"Con leche para me", I said, "y el con hielo para la señora".
My friend is not yet thirty - and unmarried!
"I cannot believe you called me "Señora", she cried.
"But I thought that was the polite thing", I protested.
"You called me Señora", she repeated, he voice demonstrating displeasure.
"B b but ...."
"I am going to tell everyone you called me Señora. They won't believe it!"
Luckily she was smiling. Phew!
Be careful guys.

Last edited by richardksa; 22nd October 2009 at 11:37 PM.
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Old 22nd October 2009, 10:12 PM   #14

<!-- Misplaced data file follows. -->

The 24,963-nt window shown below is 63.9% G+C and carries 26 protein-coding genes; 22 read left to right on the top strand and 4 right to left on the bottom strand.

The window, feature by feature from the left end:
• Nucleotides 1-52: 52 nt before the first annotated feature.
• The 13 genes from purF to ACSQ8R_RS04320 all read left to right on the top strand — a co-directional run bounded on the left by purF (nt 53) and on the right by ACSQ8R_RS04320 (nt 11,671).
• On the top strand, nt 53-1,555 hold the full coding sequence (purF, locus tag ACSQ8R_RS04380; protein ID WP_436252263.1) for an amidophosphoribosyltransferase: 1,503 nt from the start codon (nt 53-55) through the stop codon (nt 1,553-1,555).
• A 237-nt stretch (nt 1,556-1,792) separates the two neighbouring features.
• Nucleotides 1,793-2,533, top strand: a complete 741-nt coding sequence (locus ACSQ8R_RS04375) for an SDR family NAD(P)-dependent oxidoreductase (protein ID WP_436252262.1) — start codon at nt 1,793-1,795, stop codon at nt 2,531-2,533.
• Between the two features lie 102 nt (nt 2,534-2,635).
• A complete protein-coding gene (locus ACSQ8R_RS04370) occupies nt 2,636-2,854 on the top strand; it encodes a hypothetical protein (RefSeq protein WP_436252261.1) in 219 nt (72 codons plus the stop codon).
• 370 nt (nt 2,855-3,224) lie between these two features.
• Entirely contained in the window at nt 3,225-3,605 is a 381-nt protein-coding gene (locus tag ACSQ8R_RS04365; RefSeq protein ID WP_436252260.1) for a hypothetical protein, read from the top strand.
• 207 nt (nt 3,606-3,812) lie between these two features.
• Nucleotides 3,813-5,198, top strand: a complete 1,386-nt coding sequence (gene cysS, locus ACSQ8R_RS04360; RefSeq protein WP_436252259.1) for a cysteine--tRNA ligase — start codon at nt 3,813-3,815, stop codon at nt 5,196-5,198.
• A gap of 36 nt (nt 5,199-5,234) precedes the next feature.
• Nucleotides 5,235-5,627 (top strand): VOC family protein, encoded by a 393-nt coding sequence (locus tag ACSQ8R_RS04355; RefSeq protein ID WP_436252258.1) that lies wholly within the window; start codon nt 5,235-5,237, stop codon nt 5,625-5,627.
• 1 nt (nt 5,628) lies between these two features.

Garry Knight
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Originally Posted by patch View Post
My Spanish teacher (a 65 year old woman from Madrid) once told me not to worry about using Usted. "I don't like to be addressed as Usted because it makes me feel old!"
These ladies were about 10 years younger than that, in their mid-fifties. That's when your old enough to feel that you deserve to have respect because of your age but not so old that getting that respect makes you feel old.
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Old 22nd October 2009, 10:12 PM   #15
Garry Knight
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"Con lache para me", I said
That'll be from "lachear", to chat up, I suppose...
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Old 22nd October 2009, 11:39 PM   #16
richardksa
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That'll be from "lachear", to chat up, I suppose...
Errant fingers. It's corrected now, thanks. And I learned a new word, so thanks again.